OK so the plan was to spend some time at Formatt Hitech to build a fairly comprehensive library of what you can expect from each type of filter – Full disclosure; I am an ambassador for the cine arm of Formatt Hitech. Of course COVID has not allowed the library to happen to the extent that I would have liked but I did manage to spend a day in their testing room. The specific reason for going there was to test the Firecrest ND range on our RED Gemini as I was impressed with the charts – but charts are charts and sometimes don’t translate to the screen! In this case they did and I bought a set, you can see the results below.
So while I was there I also had a look at what filters they had on site and my daughter very patiently sat in the chair. Apologies that the examples are only seen on 1 skin colour, in the future I’m hoping to make sure we can see how the filters react to a variety of skin colours.
At the bottom of this page I have put frame-grabs from each filter and a film sequence that shows 5 seconds of each filter in a family. These are not complete as the testing session was opportunistic and we just tested what we had. My last blog ‘Camera filters are so ‘old school’’ talked about how to create a colour wash with a filter that could then be counteracted with a key light of the opposite colour and I wanted to test this out. Lets start with these. Scroll down if you are just interested seeing examples of common diffusion filters and the ND tests.
The idea is to put a colour filter on the camera such as ‘Whiskey’ and then add the opposite colour to your key light. This will leave the subject lit by the key light as natural but there is a colour shift to the remainder of the image. The process and objectives are explained more fully in the earlier blog but ultimately the effect is to create a warm or cool feel to the image whilst keeping the skin tones natural. For the tests I used a RED Gemini camera with Celere prime lenses. The key light was a Falcon eyes 18. The camera and the Falcon eyes were balanced to 5600 kelvin. I fully accept that this is not a scientific test, I just wanted an idea of what was possible. In the frame grabs below you can see how the strong filter has forced the background towards a whiskey tone. The bottom 2 frames have had the keylight sent towards blue with half and then full CTB gels applied to the lamp. I have not graded anything, purely an in camera REC709 lut applied.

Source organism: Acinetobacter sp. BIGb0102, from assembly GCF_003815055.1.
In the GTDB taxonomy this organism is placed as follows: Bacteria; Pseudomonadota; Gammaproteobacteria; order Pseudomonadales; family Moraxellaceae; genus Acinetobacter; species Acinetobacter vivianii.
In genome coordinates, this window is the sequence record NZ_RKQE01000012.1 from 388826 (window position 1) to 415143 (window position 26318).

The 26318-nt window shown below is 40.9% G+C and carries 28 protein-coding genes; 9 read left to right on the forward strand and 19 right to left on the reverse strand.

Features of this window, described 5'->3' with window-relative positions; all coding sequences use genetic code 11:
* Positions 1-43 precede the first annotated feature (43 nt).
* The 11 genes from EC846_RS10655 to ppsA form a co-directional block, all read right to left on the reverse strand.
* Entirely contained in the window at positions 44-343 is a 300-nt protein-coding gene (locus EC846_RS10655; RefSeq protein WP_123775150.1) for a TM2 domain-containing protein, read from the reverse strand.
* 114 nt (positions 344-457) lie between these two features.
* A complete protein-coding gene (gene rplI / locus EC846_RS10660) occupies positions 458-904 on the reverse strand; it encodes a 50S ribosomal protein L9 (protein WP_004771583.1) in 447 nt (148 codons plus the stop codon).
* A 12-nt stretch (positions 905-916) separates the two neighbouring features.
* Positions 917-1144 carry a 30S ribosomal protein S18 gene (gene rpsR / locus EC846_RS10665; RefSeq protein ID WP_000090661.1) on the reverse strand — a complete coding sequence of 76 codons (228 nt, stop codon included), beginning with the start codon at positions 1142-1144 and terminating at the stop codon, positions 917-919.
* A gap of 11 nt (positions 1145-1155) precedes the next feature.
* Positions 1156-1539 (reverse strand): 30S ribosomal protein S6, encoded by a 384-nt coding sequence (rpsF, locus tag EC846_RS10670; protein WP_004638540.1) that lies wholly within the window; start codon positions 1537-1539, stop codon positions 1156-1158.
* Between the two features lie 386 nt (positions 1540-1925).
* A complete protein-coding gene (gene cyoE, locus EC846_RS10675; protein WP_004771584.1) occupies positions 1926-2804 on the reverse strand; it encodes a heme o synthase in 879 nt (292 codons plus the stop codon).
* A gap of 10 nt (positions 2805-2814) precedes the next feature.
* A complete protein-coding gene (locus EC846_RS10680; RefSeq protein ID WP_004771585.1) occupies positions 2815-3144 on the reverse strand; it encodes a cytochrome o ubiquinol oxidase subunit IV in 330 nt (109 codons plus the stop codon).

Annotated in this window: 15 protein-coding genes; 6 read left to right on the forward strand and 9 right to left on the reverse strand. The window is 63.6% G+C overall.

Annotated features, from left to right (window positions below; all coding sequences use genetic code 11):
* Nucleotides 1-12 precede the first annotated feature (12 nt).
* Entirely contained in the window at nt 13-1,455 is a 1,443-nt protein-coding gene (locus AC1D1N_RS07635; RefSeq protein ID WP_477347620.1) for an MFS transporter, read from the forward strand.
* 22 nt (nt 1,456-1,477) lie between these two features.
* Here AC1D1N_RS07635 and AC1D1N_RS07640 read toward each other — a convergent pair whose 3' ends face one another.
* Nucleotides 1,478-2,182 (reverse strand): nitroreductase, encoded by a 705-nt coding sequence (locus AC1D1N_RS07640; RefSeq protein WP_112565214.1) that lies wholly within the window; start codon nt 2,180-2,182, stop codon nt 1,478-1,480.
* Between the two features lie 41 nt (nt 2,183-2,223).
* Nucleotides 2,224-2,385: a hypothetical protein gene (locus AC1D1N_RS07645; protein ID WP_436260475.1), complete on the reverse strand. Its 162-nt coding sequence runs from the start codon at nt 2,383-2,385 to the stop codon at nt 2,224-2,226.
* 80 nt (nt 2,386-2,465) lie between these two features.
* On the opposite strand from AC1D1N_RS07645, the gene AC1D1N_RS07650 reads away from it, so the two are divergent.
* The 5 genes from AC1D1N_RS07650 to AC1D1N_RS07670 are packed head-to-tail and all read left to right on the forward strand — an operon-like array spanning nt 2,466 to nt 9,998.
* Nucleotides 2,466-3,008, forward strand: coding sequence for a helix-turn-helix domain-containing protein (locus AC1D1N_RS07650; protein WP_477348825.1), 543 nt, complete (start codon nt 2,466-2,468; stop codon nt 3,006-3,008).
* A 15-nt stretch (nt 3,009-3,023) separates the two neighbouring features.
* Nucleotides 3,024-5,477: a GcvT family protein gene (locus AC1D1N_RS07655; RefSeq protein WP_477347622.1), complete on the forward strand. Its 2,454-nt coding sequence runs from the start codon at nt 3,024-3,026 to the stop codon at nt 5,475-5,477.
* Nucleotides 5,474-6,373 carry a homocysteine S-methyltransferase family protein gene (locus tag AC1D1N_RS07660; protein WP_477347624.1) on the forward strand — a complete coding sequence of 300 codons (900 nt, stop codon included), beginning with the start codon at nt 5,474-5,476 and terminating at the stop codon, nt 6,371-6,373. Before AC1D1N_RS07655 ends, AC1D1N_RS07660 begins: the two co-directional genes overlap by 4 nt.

So I think to correct more accurately we would be looking at somewhere between the half and full CTB although grading out the blue in the final image would send everything a little more warm which could be very nice? At the bottom of this blog will be all the video files of these tests if you want to see moving image.
Below is the same principal but sending the background cool with a Cool blue filter. The key light was then shifted to warmer tones using grades of CTO gel on the lamp.
And finally a middle warm version using a lighter grade suede filter.
Since I was in the testing room I thought I’d also have a look at the legacy filter called Monochrome red. Formatt Hitech have a huge selection of their legacy filters which over the next few months I hope to explore more. I can formally announce that the monochrome red does exactly what it says on the tin and allows no frequencies but red through! Below is the set up where the key light was forced green with a green lighting gel and the frame grab of what the camera sensor saw.
Here are the films of the above examples
Below are some frame grabs and films that show the effects of different grades of commonly used Formatt Hitech filters. They are just here for reference should anyone need to see how they perform.